Yes, I get that the Nets won.
I get that the Nets knocked down huge free throws down the stretch, and kept the Cavaliers from getting within one possession with the ball late in the game. I get that Kris Humphries had a career-high 23 rebounds (9 offensive), and Brook Lopez had a huge game-high +16. I get that Farmar grabbed four steals and that the Nets got passable games from Sasha Vujacic and even Travis Outlaw.
But two starters down or not, there’s no way in hell you can feel satisfied with a team you watch regularly putting forth an effort like the Nets did last night.
This was one of those classic games that both teams deserved to lose. Unforced loose balls & bad passes everywhere. Not a shred of boxing out. No defensive rotations. Countless missed open shots. Guys settling for long-range twos and bad shots at the rim. Guys tripping over their own feet and falling constantly. Sundiata Gaines injuring himself running back on defense. It was awful. It wasn’t basketball. I felt like I’d been transported back to tenth grade, to watch my high school’s JV team botch offensive play after defensive assignment.
My only mistake watching this game was originally seeing it only through the lens of New Jersey, thinking that only the Nets were royally screwing up. After turning on the game with a few unbiased friends, though, I quickly dismissed that idea – these guys were railing on both teams pretty consistently. It was a room full of Celtics fans, and they just couldn’t fathom the sheer ridiculousness of what they were watching. That’s when it clicked in my head: hey, both of these teams are awful.
I thought it was over. With 2:43 remaining, after Anthony Parker buried a three to tie this ugly game at 78, I thought the Nets were cooked. I couldn’t explain it, but I couldn’t shake the feeling that the Nets were just finished. The Ramon Sessions floater in the lane – uncontested, mind you – to make it 80-78 and the missed wide open 20-footer at the top by Anthony Morrow soon afterwards exacerbated this feeling. Nobody had shot well this entire game, and suddenly the Cavs had turned it on. The Nets, I thought, were just too inconsistent in crunch time to rely on, even with a team that’s 13-56.
Luckily, I was wrong. Anthony Morrow & Jordan Farmar came up huge at the charity stripe down the stretch, and the Cavs clearly wanted the loss more. But would you have been surprised if I was right?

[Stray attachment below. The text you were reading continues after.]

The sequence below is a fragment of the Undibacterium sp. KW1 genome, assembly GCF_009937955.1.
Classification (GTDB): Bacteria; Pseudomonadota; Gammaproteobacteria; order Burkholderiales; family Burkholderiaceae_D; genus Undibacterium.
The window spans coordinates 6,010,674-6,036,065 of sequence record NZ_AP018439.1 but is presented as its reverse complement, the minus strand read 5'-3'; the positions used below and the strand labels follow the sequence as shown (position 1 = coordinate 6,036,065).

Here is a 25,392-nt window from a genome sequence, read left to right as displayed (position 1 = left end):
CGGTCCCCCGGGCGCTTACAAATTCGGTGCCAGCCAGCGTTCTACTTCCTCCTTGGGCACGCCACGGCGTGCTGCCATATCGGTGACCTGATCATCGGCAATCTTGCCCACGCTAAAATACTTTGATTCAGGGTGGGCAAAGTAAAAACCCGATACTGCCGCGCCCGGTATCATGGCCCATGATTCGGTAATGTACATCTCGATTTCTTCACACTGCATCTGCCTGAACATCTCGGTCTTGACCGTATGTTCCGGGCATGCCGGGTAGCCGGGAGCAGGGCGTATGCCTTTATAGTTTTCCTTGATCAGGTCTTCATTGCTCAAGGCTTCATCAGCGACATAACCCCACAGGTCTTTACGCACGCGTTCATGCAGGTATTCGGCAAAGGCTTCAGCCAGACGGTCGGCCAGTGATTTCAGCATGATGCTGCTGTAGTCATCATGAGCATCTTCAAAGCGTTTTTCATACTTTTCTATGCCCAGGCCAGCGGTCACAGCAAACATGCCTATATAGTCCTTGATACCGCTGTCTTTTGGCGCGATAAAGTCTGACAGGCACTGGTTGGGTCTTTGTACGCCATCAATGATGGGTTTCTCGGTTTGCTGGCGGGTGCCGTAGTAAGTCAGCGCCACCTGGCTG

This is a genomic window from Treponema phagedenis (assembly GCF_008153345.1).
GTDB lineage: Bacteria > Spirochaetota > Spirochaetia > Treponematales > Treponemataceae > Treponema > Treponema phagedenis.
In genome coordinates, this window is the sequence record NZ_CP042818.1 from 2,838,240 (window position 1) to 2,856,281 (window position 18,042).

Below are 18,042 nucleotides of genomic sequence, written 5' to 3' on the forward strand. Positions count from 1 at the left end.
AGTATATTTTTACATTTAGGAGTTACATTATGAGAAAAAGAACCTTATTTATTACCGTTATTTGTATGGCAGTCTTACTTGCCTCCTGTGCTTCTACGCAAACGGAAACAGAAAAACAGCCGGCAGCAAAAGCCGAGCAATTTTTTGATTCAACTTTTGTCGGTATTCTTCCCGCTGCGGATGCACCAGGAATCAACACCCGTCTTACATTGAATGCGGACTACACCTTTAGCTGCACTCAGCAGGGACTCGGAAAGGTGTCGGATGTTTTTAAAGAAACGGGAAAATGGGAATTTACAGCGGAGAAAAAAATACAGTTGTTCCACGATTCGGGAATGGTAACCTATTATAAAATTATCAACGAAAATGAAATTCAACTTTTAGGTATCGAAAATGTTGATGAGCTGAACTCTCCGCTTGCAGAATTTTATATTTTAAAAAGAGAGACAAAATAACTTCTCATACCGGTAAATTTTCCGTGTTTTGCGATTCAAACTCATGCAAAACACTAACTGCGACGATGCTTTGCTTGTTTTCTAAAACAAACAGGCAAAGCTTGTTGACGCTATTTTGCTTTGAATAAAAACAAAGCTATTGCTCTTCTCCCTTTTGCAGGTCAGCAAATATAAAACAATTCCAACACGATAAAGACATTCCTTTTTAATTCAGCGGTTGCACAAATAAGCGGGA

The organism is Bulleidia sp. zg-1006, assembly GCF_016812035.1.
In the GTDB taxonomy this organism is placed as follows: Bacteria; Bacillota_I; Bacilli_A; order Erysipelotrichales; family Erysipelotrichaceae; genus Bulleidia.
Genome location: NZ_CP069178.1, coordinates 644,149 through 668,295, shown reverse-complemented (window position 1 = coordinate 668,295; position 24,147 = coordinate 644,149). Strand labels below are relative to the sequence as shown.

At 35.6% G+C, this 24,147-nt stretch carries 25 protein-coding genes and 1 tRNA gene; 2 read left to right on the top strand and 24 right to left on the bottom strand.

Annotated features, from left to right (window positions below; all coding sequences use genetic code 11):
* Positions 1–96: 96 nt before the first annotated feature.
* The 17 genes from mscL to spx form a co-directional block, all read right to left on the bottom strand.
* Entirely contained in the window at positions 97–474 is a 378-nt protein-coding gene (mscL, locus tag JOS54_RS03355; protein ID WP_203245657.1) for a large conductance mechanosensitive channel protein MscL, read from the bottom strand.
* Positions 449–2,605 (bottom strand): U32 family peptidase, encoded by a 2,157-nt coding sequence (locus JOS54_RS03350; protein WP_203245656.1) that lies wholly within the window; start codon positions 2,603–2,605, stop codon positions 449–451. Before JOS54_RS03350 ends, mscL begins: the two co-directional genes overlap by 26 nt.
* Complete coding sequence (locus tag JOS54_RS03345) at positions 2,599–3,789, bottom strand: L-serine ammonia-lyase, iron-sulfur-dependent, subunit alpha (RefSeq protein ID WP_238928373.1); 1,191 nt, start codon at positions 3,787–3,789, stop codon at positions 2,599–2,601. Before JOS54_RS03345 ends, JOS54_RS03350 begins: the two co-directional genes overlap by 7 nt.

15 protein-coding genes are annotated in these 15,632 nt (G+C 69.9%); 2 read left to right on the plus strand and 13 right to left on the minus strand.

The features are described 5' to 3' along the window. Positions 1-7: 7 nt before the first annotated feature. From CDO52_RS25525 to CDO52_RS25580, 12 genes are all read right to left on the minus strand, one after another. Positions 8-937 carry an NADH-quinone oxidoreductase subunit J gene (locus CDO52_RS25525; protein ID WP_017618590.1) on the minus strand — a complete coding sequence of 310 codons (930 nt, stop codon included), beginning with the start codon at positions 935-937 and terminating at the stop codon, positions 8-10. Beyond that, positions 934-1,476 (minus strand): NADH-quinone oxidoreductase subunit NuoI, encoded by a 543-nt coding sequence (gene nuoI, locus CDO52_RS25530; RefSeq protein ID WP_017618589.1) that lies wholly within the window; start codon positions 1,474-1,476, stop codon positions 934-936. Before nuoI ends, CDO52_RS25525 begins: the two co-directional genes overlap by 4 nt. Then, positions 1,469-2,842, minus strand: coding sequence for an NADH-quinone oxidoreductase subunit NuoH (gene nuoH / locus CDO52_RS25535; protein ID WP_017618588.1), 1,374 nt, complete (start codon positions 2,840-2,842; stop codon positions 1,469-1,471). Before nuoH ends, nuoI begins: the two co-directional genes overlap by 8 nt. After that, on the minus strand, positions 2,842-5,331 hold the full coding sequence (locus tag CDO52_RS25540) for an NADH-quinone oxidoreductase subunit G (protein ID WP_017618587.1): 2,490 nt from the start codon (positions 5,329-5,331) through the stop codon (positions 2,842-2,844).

I’m sorry. Brook Lopez, I get that Kris Humphries is big and strong and mean and goes after boards like you do comic books & Sara Bareilles concerts. But the dude got sixteen boards – sixteen! – before you grabbed your first rebound. You had zero rebounds in the first half. You took five more minutes in the third quarter to grab your first. It’s not like your Jason Collins-ing it either, clearing out the lane for Hump to come down with it. You’re just…floating there. Tipping the ball around. Not hustling. Not being aggressive. When the Nets drafted you and you started killing it every game, I was psyched. I thought the Nets had a cornerstone for a decade. With 7-21 shooting nights with only five rebounds in 33 foul-plagued minutes, you’re proving me wrong. Please don’t.
But truthfully, this game was a lesson in “how to win a game as inefficiently as possible.” The Nets shot 34 percent (31.6 from deep, against the worst perimeter defense in NBA history), allowed 18 offensive rebounds (58 total), turned the ball over 13 times, and couldn’t crack 100 in overtime against the worst team in the NBA, and still didn’t lose. Because, truthfully, perhaps unbelievably, the Cavs are a worse team.
I don’t have “more thoughts after the jump” on this one because frankly I just want to get the taste out of my mouth. Yes, it was a win. Yes, I’ll take it. But if this is how the new-look Nets are going to play without their superstar, there aren’t going to be many more wins down the pipe.